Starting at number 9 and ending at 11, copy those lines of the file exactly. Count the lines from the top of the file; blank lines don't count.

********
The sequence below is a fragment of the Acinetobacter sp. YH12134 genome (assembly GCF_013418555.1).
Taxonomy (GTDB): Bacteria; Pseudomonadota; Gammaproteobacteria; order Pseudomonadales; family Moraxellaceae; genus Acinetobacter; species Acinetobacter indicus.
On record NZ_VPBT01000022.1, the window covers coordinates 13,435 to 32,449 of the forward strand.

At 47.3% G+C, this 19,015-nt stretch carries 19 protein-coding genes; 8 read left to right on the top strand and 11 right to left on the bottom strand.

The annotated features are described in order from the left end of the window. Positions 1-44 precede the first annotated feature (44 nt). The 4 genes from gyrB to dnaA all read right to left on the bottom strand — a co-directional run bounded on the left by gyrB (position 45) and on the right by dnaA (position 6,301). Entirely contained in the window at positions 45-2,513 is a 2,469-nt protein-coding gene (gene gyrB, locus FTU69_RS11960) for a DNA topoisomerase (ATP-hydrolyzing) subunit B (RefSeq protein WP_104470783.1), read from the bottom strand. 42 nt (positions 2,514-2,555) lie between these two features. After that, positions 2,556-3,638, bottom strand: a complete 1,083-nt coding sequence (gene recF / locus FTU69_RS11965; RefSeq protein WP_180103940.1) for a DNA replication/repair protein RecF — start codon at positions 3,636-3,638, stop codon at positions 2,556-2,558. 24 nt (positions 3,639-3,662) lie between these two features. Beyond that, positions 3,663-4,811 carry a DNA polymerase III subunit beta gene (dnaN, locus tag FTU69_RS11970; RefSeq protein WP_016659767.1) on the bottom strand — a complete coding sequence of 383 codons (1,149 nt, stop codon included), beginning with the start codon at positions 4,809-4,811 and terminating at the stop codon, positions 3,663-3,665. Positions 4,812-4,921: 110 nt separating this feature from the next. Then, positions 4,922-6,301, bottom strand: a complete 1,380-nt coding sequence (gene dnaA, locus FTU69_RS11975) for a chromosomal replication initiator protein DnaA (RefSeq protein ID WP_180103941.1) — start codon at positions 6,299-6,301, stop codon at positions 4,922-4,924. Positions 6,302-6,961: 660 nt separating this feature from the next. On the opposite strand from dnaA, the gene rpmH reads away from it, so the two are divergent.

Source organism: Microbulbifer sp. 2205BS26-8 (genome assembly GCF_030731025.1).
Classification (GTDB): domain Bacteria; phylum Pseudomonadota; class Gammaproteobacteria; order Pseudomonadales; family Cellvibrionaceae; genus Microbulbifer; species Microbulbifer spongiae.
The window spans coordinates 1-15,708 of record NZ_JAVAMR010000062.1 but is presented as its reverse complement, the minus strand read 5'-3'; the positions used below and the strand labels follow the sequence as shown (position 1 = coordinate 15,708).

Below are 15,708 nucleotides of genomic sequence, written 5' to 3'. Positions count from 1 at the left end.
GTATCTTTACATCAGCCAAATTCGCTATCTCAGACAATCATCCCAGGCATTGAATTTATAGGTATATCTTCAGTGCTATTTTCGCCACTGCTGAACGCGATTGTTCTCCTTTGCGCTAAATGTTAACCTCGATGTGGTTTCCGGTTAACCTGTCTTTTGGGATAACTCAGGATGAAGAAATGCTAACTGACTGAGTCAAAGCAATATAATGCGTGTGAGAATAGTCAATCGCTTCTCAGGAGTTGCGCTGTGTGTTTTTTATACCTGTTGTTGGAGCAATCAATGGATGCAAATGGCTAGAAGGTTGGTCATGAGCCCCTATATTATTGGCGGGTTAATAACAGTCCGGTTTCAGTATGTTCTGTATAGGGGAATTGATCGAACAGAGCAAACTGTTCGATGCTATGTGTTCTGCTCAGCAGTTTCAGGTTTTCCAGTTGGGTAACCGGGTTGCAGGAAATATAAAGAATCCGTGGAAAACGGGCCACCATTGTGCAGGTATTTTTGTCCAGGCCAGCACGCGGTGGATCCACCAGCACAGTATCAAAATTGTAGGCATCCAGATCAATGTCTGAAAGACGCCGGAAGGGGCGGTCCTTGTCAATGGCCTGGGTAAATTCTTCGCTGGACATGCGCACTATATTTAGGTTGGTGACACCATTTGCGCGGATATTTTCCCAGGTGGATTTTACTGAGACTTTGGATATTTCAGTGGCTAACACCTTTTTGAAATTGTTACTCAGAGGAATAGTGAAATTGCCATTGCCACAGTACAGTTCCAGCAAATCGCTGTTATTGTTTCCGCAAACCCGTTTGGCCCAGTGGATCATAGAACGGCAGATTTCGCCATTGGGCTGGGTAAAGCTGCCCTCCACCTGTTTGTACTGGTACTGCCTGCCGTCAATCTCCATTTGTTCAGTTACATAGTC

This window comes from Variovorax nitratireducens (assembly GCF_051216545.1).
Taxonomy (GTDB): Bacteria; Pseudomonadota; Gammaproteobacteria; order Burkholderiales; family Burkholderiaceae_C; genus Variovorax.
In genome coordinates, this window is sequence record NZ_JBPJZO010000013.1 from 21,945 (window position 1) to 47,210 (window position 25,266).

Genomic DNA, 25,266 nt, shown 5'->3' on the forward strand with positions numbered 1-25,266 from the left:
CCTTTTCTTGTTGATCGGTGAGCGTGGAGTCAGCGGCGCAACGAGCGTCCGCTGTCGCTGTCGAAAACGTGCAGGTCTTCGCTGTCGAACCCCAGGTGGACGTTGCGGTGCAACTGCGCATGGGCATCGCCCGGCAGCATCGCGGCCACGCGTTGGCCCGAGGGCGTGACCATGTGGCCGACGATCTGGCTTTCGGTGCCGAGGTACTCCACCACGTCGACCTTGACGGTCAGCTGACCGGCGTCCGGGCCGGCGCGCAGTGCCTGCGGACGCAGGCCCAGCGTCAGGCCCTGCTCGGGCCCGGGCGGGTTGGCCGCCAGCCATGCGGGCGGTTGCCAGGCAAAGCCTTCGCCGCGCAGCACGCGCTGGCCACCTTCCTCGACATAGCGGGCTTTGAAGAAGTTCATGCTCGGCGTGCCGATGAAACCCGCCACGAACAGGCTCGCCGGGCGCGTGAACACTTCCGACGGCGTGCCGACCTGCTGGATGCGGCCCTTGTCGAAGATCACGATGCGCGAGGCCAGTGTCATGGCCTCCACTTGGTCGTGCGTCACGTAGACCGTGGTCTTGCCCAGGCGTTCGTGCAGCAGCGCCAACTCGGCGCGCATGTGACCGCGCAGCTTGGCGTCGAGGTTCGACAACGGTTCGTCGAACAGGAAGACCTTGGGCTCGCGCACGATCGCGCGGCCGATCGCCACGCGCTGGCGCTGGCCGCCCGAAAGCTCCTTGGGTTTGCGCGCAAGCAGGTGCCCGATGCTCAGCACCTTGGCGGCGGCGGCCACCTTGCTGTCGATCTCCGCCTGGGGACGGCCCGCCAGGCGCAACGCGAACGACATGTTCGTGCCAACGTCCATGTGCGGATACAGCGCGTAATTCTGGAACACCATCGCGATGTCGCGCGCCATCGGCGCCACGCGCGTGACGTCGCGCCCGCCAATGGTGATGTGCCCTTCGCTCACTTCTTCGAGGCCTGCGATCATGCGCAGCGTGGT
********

Below are 15,708 nucleotides of genomic sequence, written 5' to 3'. Positions count from 1 at the left end.
GTATCTTTACATCAGCCAAATTCGCTATCTCAGACAATCATCCCAGGCATTGAATTTATAGGTATATCTTCAGTGCTATTTTCGCCACTGCTGAACGCGATTGTTCTCCTTTGCGCTAAATGTTAACCTCGATGTGGTTTCCGGTTAACCTGTCTTTTGGGATAACTCAGGATGAAGAAATGCTAACTGACTGAGTCAAAGCAATATAATGCGTGTGAGAATAGTCAATCGCTTCTCAGGAGTTGCGCTGTGTGTTTTTTATACCTGTTGTTGGAGCAATCAATGGATGCAAATGGCTAGAAGGTTGGTCATGAGCCCCTATATTATTGGCGGGTTAATAACAGTCCGGTTTCAGTATGTTCTGTATAGGGGAATTGATCGAACAGAGCAAACTGTTCGATGCTATGTGTTCTGCTCAGCAGTTTCAGGTTTTCCAGTTGGGTAACCGGGTTGCAGGAAATATAAAGAATCCGTGGAAAACGGGCCACCATTGTGCAGGTATTTTTGTCCAGGCCAGCACGCGGTGGATCCACCAGCACAGTATCAAAATTGTAGGCATCCAGATCAATGTCTGAAAGACGCCGGAAGGGGCGGTCCTTGTCAATGGCCTGGGTAAATTCTTCGCTGGACATGCGCACTATATTTAGGTTGGTGACACCATTTGCGCGGATATTTTCCCAGGTGGATTTTACTGAGACTTTGGATATTTCAGTGGCTAACACCTTTTTGAAATTGTTACTCAGAGGAATAGTGAAATTGCCATTGCCACAGTACAGTTCCAGCAAATCGCTGTTATTGTTTCCGCAAACCCGTTTGGCCCAGTGGATCATAGAACGGCAGATTTCGCCATTGGGCTGGGTAAAGCTGCCCTCCACCTGTTTGTACTGGTACTGCCTGCCGTCAATCTCCATTTGTTCAGTTACATAGTC

This window comes from Variovorax nitratireducens (assembly GCF_051216545.1).